Birds of a feather flock together. Bad company corrupts good morales. Your salary will be the average of the 10 people you hang around most. These are all old sayings, Bible verses, and principles showing the importance of carefully selecting your friends. The great Michigan Wolverine head coach Jim Harbaugh often quotes his father Jack when saying, “You are with whom you associate. And to take that a step further, let’s associate ourselves with the most evolved human beings in the world.”
In a November 24th ESPN.com article, writer Dan Murphy took a look at some of Coach Harbaugh’s most evolved friends and what he has gleaned from them:
Judge Judith Sheindlin aka Judge Judy
Judge Judy said, “I’m a fan of people who have great spirit. I’m not a huge football fan. I don’t understand the game, but I understand spirit. I was so impressed with the spirit of these two men, father and son. They had a joie de vivre and excitement about them that was infectious. It really is.” Harbaugh learned from her no one comes back from a lie.
Phil Hellmuth, 14-time World Series of Poker winner
Harbaugh learned from Hellmuth “the incredibly subtle details of body language that Hellmuth studies to try to read his opponents.” He then uses this information to help his lineman understand the opponent and anticipate their movements.
Rev. Joe Uhen, Priest at Santisimo Sacramento Parish in Piura, Peru
Harbaugh learns biblical leadership principles from Rev. Uhen who noted, “He really liked the way Elijah, kind of, well, I think the right word is trash-talked these priests (of Baal) that could not get it done.”
Brad Keselowski, Two-time NASCAR champion driver
These two discuss the power of sponsorships and how they can be used to helps better resource their respective teams. Keselowski says, “I think Coach Harbaugh understands there is a certain celebrity aspect that helps you perform. He’s a team guy by choice and desire. He’s a celebrity because it helps.”
Bobby Kotick, President/CEO of Activision Blizzard, the video game company responsible for titles such as ‘Call of Duty,’ ‘Guitar Hero,’ ‘World of Warcraft’
These are simply two leaders coming together and making each other better. Kotick says, “When we have conversations what comes up is those kinds of ideals. He’s not bashful about soliciting advice and looking for support. Part of being a great leader is that recognition of how to find capable people who have perspectives and insights that will improve your ability to remain committed to excellence.”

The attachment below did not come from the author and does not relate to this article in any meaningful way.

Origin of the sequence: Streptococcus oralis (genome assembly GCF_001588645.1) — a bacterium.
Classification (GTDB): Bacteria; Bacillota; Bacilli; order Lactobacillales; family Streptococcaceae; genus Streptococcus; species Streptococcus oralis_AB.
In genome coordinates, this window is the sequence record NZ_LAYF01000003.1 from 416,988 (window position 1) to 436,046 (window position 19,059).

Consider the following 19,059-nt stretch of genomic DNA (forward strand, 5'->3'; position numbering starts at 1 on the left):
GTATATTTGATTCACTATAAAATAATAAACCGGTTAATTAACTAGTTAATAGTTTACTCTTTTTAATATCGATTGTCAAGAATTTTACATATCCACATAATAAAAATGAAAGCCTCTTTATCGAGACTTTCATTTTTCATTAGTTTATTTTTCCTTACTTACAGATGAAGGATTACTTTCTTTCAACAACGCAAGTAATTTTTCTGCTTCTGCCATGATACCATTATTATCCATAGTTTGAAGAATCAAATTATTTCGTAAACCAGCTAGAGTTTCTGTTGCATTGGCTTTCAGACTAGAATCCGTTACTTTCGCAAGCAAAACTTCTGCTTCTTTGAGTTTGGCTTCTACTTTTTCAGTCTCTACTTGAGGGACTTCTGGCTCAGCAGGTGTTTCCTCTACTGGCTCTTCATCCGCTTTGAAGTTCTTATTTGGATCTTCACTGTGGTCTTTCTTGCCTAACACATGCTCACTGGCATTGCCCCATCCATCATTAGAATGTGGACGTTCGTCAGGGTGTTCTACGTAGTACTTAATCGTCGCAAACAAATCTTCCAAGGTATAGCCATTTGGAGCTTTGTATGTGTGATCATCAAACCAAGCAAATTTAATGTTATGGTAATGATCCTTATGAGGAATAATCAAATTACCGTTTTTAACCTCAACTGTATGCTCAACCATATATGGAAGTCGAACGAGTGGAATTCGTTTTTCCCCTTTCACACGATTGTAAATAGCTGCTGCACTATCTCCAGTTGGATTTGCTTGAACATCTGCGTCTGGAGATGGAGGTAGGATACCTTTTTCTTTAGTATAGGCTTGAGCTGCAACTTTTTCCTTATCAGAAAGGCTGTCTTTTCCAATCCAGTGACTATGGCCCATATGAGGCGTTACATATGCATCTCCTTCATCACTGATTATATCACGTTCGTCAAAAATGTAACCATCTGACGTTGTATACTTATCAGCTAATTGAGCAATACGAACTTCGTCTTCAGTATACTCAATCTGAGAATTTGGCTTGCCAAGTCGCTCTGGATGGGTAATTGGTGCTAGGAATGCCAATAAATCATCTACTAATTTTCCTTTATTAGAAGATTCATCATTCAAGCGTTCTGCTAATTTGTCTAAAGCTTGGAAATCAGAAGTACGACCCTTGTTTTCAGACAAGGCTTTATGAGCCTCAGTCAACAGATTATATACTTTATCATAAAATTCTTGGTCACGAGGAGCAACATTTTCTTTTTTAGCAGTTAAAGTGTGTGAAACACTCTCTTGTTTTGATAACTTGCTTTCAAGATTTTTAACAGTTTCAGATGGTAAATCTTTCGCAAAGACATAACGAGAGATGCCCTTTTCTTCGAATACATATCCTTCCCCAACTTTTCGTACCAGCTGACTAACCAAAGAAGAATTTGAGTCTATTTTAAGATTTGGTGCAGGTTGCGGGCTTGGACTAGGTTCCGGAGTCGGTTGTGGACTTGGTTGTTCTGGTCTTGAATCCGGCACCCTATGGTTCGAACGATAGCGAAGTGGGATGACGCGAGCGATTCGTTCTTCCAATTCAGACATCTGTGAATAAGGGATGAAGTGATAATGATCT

Justice Elena Kagan, U.S. Supreme Court Justice
Having a friend like Justice Kagan helps Harbaugh maintain perspective and remind him what is really important.
David Turnley, Pulitzer Prize photographer
He helped Coach Harbaugh learn more about “the value of preparation when working in a dangerous, hectic and unpredictable battle.” Tunley has his own unique collection of friends which has included Nelson Mandela and Muhammad Ali. He noted about Harbaugh, “I’ve seen it with Ali. I’ve seen it with Mandela. They always look you in the eye, very direct. Everything about Jim Harbaugh’s presence is compelling. When he walks into the room he inspires with his presence. People talk about that with [military] generals, I think he more than anyone I’ve ever met has that quality. When he walks in a room he assumes the position of leadership. You can literally see the highlight in the eye. It’s twinkling out of the eyeballs, there’s so much energy.”
Michael Jordan, Presidential Medal of Freedom recipient, owner of the Charlotte Bobcats and the greatest professional basketball player ever
Harbaugh had Jordan speak to the team. Among the many things he discussed were playing through pain, high-pressure situations, trusting your training and getting better by challenging one another.
And I have not even mentioned other associates like Tom Brady, Derek Jeter and Ric Flair.
Michigan athletic counselor Greg Harden pointed out about Harbaugh, “I think it’s a rare bird that can see people in different venues and extract from them what’s working.” Some examples were when Harbaugh collected a notebook full of ideas after visiting the White House. Or learning efficiency by watching a police officer direct traffic for 30 minutes. Or this practice technique from the Navy SEALS – winners in Michigan practice sessions are rewarded with extra wind sprints. While unconventional, he states this is “because they’ve earned the right to get better.”
So what has been the impact of these relationships on the actual on-field product at Michigan? Heading into the final regular season game of the year against Ohio State, Michigan opponents average 10.9 points per game (1st in the nation), 20.9% on 3rd down conversions (1st), 245.6 yards per game (1st), and 44.1% of their plays gain 0 or negative yards (also 1st). Michigan is dominant.
So the question begs, who are your friends and what impact are they having on your leadership?
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